I had this back in my early days. Had discovered a way to really let out some NICE High G's and such but couldn't connect all that well with my lower register. So guess what i did?

    I practiced connecting those notes with my lower resister. SURPRISE! The eventual result was an even better sound in my lower register. The lower register always sounds better if it can connect with the upper. because a set of loose, flabby chops played on a too widely open jaw has no resonance.

    Whereas a firm, controlled embouchure will provide a FULL SOUND with control even in the lower register. eventually that is. if you work on it. i would:

    1. Warm up normally,

    2. Practice scales from the middle register up to a High D - F or do.

    2. Practice taking your High D to F DOWN to the middle register.

    3. Practice working your middle register way down to Low F#.

    4. Practice taking the low register up to the G Top of Staff.

    Rinse and repeat but try not to over train. Over training induces a form of depression specific to trumpet players.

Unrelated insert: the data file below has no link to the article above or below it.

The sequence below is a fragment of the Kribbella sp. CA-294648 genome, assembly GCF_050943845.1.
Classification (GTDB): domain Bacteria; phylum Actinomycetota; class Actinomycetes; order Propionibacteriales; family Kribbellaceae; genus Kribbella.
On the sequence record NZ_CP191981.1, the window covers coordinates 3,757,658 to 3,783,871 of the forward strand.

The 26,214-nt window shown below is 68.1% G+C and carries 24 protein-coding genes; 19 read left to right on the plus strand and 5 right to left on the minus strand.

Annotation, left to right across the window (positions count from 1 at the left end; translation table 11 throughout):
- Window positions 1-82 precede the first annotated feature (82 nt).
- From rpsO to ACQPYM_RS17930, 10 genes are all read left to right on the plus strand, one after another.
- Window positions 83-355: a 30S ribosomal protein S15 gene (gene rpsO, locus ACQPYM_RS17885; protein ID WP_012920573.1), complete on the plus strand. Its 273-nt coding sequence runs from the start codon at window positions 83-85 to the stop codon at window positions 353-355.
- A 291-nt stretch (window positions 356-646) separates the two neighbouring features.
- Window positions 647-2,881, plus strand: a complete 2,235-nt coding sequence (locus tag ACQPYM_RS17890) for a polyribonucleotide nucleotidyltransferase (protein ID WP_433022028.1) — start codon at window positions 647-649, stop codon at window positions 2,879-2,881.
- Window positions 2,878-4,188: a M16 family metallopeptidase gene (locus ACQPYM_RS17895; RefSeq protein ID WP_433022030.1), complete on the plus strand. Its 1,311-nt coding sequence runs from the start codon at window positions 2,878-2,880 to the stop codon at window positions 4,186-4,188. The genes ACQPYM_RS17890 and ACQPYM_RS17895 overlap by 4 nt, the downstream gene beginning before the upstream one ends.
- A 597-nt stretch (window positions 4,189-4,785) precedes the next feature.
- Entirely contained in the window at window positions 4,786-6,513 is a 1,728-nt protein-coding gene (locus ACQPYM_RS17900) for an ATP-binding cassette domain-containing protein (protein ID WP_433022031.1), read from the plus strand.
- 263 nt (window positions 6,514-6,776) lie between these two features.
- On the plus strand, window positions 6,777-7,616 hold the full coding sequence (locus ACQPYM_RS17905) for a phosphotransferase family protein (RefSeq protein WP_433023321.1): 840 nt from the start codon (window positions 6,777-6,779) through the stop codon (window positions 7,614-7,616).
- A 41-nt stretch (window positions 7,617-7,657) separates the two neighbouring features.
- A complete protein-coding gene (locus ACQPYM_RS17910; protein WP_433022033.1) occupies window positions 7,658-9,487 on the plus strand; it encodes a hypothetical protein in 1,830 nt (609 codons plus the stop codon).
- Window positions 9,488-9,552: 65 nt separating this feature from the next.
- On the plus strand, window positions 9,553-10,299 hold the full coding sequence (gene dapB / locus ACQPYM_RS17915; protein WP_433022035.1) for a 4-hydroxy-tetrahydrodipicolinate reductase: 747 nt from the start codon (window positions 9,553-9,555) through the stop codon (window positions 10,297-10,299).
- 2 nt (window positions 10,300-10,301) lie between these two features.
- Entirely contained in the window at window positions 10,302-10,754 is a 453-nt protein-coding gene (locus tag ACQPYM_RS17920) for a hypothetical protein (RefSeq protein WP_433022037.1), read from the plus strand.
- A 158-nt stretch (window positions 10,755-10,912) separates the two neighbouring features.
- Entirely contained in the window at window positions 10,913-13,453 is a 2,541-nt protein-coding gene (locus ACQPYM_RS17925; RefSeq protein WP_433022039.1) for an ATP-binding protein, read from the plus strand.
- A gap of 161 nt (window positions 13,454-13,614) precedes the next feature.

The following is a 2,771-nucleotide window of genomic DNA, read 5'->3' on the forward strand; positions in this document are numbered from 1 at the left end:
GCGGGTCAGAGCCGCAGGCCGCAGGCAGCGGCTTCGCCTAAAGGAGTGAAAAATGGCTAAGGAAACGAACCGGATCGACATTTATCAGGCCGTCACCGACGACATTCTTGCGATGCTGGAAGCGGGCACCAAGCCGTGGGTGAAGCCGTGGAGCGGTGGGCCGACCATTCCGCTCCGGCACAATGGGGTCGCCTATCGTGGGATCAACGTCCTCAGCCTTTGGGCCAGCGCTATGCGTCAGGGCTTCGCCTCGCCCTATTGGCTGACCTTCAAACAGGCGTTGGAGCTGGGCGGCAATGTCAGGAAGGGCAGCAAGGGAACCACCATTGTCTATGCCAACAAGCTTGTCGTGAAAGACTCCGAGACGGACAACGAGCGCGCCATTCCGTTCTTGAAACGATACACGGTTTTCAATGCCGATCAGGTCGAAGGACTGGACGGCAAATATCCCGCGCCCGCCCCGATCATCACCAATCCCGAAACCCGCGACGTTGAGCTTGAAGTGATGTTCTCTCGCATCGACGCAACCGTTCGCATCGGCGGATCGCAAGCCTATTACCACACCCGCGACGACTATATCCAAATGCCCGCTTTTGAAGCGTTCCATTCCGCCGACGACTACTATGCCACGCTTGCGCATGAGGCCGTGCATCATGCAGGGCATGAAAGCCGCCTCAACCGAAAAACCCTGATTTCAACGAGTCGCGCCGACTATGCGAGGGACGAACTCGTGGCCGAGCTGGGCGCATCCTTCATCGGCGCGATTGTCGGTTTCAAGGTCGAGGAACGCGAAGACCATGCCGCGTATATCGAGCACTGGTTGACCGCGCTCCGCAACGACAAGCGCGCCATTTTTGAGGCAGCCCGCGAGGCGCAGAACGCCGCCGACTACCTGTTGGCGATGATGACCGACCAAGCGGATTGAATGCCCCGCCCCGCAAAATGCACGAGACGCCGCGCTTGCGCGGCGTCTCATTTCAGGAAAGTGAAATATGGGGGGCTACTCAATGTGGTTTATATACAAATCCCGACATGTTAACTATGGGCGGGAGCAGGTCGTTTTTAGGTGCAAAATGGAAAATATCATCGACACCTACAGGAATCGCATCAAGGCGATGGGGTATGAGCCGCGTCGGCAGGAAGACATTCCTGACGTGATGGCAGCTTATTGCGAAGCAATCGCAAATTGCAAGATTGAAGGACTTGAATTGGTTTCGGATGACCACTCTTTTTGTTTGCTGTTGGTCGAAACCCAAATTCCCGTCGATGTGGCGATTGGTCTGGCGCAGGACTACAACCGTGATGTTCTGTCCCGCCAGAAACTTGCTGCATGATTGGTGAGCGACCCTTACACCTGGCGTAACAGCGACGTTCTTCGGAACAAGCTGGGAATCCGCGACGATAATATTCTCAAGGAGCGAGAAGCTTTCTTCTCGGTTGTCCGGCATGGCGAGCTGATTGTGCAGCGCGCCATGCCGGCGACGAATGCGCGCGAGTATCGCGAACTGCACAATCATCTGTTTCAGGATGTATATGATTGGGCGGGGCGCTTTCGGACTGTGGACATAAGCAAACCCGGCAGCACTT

9. Ed Lee

    Ed Lee Utimate User

    Aug 16, 2009
    Jackson NC
    Geez guys (Pete and Champ), I'd hope most that post here are older than 9 years old, vis 2012 - 2003 = 9. It wasn't dated 1936, so it wasn't older than me. However, if it's a problem take it up with the management suggesting they purge and delete the "archives" realizing the website would then operate faster.

    Still, I'm a bit of an afficiano of "oldies" in music study to such an extent that I realize most that I've studied and played, and still frequently study and play, pre-dates even me.

    The very concept of deleting all history is something I would now aggressively oppose. We wouldn't have tamed the beast to carry our burdens nor had a weapon that would "pow". Certainly without history we wouldn't be playing the trumpet we now have or even had electricity to illuminate and HVAC to provide us comfort in our abode.
  10. Chuck Cox

    Chuck Cox Forte User

    Oct 3, 2008
    Cary NC
    Never ever throw anything away. We should be hoarders and swap old tales. The only thing that could possibly be better than comparing embrochure techniques tonight would be if we answered the post 9 YEARS AGO !!